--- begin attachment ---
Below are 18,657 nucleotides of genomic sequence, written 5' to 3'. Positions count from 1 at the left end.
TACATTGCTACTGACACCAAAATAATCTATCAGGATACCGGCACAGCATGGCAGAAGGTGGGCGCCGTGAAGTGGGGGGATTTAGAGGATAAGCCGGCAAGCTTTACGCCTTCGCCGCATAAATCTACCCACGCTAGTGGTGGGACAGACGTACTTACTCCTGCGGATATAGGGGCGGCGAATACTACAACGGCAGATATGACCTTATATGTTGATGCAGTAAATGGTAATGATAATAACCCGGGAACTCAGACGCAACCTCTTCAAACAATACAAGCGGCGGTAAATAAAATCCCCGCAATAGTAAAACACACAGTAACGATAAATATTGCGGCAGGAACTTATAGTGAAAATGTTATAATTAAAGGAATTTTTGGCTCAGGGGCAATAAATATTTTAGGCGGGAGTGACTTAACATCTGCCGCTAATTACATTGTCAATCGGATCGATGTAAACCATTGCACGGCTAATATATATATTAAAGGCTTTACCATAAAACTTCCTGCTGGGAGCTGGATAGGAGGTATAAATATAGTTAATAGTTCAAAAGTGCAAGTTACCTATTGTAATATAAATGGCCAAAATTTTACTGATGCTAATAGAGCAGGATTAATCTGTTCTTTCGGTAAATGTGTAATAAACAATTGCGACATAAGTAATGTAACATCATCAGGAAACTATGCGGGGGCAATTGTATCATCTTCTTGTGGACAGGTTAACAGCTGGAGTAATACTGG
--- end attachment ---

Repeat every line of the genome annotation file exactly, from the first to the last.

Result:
Below are 18,657 nucleotides of genomic sequence, written 5' to 3'. Positions count from 1 at the left end.
TACATTGCTACTGACACCAAAATAATCTATCAGGATACCGGCACAGCATGGCAGAAGGTGGGCGCCGTGAAGTGGGGGGATTTAGAGGATAAGCCGGCAAGCTTTACGCCTTCGCCGCATAAATCTACCCACGCTAGTGGTGGGACAGACGTACTTACTCCTGCGGATATAGGGGCGGCGAATACTACAACGGCAGATATGACCTTATATGTTGATGCAGTAAATGGTAATGATAATAACCCGGGAACTCAGACGCAACCTCTTCAAACAATACAAGCGGCGGTAAATAAAATCCCCGCAATAGTAAAACACACAGTAACGATAAATATTGCGGCAGGAACTTATAGTGAAAATGTTATAATTAAAGGAATTTTTGGCTCAGGGGCAATAAATATTTTAGGCGGGAGTGACTTAACATCTGCCGCTAATTACATTGTCAATCGGATCGATGTAAACCATTGCACGGCTAATATATATATTAAAGGCTTTACCATAAAACTTCCTGCTGGGAGCTGGATAGGAGGTATAAATATAGTTAATAGTTCAAAAGTGCAAGTTACCTATTGTAATATAAATGGCCAAAATTTTACTGATGCTAATAGAGCAGGATTAATCTGTTCTTTCGGTAAATGTGTAATAAACAATTGCGACATAAGTAATGTAACATCATCAGGAAACTATGCGGGGGCAATTGTATCATCTTCTTGTGGACAGGTTAACAGCTGGAGTAATACTGG